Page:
A sermon with the Anglican Congregation of St. James, Kingston, Ontario, June 14, 1981
by Robert Brow (

Today is Trinity Sunday, and our Gospel reading is from Jesus' words to Nicodemus. I want to focus on one verse to help us think about our relationship to the three Persons of the Trinity. "The wind blows where it chooses, and you hear the sound of it, but you do not know where it comes from and where it goes. So it is with everyone who is born of the Spirit: (John 3:8). What the Rabbi Nicodemus had missed as a great scholar was learning to sail by the wind of God. That is why I have titled this sermon "Trinitarian Sailing."

Just five minutes to the south of us between Kingston and Wolfe Island there is some of the best yacht racing in the world. All this summer you can see sailboats moving effortlessly all over the lake. And for each boat there has to be a skipper who knows how to relate to a trinity of wind, water, and the rocks on the lake. Nicodemus knew a lot about the theory of spiritual sailing, but Jesus said he was like a man sitting in a boat with no experience of letting the wind move him. That suggests three facts about our Christian experience of the Trinity.

a. Experience is more important than explanation. There are many skippers out there on the lake who can sail very well, but they know nothing about theory. They could not explain how the wind changes, or the dynamics of hull pressure against the water, or where all the other boats are likely to be in the next half hour. Similarly you might not be able to explain how God is a Trinity, but you can relate to God as Father, God as Son, and God as Spirit. My wife Mollie drives our car very well, but she could not explain how the carburetor and spark plugs work. Learning the theory is useful, but there is no point in being a theologian like Nicodemus who can explain everything and never learned to sail.

b. Learning is by doing. We have a small Sunflower sailboat at our cottage, and I enjoy teaching our grandchildren to sail. But I never begin with a lecture about theory. The first thing they do is sit in the boat and grab the tiller. Soon they feel the wind moving them, they begin to steer, and they learn to adjust the sail to catch the wind. The younger they are the quicker they learn. It is older people who feel threatened because they are not sure they will do it right. Similarly with the Trinity. You begin talking to the Father, you know Jesus is in the boat with you, and you learn to let the Holy Spirit empower you.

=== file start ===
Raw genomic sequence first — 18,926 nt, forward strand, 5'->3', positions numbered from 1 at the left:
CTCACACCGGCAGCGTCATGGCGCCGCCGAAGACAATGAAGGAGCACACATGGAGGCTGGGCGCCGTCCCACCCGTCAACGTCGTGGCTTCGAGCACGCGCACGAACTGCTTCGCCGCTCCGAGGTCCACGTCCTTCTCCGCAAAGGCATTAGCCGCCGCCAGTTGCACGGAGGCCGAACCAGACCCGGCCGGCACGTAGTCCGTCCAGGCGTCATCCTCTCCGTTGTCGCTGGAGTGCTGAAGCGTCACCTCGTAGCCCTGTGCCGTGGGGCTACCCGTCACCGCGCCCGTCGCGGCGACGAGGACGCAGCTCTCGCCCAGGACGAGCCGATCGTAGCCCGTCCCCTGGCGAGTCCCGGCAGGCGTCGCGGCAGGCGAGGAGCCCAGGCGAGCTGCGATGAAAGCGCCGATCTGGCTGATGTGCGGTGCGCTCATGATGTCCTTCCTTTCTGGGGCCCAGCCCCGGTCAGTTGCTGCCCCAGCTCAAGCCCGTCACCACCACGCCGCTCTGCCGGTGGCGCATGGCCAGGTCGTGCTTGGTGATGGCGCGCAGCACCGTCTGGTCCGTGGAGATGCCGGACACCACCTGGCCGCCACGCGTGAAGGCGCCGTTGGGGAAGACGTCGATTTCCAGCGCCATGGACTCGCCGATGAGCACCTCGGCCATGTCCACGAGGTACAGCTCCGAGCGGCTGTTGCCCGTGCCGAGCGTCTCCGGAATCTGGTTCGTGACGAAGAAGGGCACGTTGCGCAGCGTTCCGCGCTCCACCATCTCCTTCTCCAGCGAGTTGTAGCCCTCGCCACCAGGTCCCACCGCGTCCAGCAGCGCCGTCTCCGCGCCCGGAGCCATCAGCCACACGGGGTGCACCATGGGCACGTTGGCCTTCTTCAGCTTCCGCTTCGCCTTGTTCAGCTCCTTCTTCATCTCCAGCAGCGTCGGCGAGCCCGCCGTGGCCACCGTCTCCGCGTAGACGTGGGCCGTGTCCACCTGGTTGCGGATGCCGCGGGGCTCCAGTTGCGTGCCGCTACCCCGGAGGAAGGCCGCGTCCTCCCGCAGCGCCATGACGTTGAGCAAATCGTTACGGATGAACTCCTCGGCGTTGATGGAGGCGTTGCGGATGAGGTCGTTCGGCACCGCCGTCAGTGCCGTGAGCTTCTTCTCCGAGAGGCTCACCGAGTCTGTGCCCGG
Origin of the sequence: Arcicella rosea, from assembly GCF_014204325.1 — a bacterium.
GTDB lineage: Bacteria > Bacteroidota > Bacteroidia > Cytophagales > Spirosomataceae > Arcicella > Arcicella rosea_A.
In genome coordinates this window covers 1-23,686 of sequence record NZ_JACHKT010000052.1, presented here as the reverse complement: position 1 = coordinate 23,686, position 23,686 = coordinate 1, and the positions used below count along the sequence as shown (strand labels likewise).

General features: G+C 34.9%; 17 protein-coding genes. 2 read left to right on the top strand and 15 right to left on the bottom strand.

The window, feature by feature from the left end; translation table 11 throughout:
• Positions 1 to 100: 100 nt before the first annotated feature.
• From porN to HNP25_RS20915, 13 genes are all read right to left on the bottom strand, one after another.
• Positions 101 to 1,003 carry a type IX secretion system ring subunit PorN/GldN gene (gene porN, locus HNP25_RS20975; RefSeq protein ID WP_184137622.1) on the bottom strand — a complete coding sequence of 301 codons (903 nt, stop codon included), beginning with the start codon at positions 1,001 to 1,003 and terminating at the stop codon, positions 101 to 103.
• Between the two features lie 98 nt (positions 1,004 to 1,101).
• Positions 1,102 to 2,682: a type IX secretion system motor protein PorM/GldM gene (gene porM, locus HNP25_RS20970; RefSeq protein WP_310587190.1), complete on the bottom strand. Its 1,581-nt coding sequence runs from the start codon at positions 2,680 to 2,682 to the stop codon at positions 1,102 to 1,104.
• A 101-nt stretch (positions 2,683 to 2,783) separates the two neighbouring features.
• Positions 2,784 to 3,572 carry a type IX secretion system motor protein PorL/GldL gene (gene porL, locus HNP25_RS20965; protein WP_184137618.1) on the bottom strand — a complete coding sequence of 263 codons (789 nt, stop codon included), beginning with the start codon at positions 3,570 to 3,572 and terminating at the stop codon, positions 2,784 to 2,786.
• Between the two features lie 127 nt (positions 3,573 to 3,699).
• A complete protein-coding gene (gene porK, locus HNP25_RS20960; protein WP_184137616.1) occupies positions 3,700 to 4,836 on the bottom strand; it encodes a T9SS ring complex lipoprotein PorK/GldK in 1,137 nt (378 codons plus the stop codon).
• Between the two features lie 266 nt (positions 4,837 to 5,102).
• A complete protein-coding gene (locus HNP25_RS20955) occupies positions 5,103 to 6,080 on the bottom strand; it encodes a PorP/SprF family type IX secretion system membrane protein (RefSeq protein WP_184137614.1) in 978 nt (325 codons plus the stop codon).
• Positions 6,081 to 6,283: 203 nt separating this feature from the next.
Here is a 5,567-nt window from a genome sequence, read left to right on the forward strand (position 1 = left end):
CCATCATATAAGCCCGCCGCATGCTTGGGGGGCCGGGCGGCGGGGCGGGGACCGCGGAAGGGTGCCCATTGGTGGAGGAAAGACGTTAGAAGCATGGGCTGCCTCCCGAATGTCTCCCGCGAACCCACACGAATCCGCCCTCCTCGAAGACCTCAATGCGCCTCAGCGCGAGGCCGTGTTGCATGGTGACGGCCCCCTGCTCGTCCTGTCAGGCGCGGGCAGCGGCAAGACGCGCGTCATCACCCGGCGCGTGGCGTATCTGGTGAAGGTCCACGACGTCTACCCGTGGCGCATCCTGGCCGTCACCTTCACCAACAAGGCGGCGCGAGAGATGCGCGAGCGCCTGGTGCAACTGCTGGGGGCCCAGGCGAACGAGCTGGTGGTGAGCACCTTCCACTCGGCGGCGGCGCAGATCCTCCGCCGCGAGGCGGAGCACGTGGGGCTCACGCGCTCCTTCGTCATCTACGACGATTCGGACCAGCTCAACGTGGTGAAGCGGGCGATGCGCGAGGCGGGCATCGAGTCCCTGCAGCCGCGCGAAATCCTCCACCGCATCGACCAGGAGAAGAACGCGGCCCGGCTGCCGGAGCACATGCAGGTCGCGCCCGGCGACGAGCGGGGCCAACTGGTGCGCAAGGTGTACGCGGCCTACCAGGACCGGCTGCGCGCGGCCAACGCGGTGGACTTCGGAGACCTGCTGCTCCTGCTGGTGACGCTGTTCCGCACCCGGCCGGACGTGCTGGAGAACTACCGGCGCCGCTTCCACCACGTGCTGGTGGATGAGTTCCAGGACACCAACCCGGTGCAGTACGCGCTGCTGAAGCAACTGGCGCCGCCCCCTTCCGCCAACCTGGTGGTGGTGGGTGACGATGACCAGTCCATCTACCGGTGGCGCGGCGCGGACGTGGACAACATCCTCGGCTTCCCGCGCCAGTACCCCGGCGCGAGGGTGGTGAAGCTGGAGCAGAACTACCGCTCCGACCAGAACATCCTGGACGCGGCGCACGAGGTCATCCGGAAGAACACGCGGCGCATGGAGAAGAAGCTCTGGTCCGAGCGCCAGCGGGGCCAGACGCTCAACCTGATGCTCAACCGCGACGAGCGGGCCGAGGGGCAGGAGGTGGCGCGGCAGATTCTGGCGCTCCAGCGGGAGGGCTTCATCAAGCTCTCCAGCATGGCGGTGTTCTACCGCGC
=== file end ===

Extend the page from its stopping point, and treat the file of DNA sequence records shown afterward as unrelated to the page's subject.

c. The Trinity is an experience of Persons. We thought about sailing as an experience of relating to the wind, water, and rocks on the lake. But for a sailor those are merely impersonal forces. When we experience the Trinity we find the Father is more personal than the most perfect father and mother we could ever imagine. The Son came to live among us so we could watch him and come to know him very personally as healer and friend. The Holy Spirit had been experienced by individual prophets, artists, wise persons, and leaders in the Old Testament. But last Sunday we thought of him beginning to relate to each of us in a community of the Spirit. He is called the Paraklete, one called personally alongside like a lawyer to defend us in court, or like a coach who can help us into excellence as a spiritual athlete.

You may meet someone who tries to insist there is a proper sequence and a proper language for being born again. That may indeed be the way he or she first came to experience the Trinity. But it is not the sequence that counts. We could first come to know Jesus as a loving Person, who forgives us and welcomes us into his family. Many first experience the Trinity when they run to the Father like a little child. Artists might call on the Spirit for inspiration, and then discover that he is God. Others begin by desperately asking for wisdom, or love, or joy, or peace, and they are astonished when their prayer is answered.

Nor should we imagine it is the correct words that count. Loving parents are happy to respond to ga ga, nana, or dada. And the three Persons of the Trinity are never jealous. They don't mind if we address the wrong Person for a particular need. Our prayers will be dealt with in the right way by the Person who lovingly deals with our situation. The three Persons never hang up and say "You've got the wrong number" or put you on hold while you listen to Muzak.

Our baptism was in the name of the Father and the Son and the Holy Spirit. And we often end our services with "The Grace of the Lord Jesus Christ, the love of God, and the communion of the Holy Spirit be with you" (2 Corinthians 10:13). That is not a theory but a very personal experience of a Trinity of grace, love, and communion.

Prayer -  In a moment of silent prayer could we thank Jesus for all the grace he has showered upon us. And we can bask as little children in the love of the Father. We also look to the Holy Spirit to be our advocate, our coach, the giver of all the wisdom and inspiration that we need for our present situation.

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